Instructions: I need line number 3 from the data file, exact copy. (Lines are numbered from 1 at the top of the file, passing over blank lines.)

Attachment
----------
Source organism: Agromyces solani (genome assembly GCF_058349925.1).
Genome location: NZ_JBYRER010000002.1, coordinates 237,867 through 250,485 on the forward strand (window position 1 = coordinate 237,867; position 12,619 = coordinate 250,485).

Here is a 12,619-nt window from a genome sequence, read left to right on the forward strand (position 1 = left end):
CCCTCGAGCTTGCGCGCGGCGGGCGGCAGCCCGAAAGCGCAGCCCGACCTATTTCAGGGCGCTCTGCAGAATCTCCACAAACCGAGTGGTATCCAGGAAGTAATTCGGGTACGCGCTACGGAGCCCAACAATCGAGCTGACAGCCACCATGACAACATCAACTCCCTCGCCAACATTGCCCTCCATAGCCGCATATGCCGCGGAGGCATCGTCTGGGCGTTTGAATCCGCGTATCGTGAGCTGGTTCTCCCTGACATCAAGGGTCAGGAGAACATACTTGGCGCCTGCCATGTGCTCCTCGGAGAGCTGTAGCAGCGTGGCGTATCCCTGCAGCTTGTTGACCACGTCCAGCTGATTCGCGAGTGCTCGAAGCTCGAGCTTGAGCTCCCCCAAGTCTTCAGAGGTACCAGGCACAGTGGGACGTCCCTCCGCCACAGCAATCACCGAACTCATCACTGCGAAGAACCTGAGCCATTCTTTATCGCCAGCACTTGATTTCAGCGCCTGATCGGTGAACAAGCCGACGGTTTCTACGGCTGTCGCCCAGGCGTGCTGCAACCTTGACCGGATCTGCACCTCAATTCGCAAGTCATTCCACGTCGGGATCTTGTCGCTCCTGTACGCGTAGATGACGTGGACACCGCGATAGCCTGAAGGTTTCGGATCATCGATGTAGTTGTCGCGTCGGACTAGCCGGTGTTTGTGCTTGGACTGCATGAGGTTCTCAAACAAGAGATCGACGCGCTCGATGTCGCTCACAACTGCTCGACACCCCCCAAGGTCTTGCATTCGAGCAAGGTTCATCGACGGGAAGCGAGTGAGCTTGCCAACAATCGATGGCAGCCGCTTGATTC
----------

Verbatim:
Here is a 12,619-nt window from a genome sequence, read left to right on the forward strand (position 1 = left end):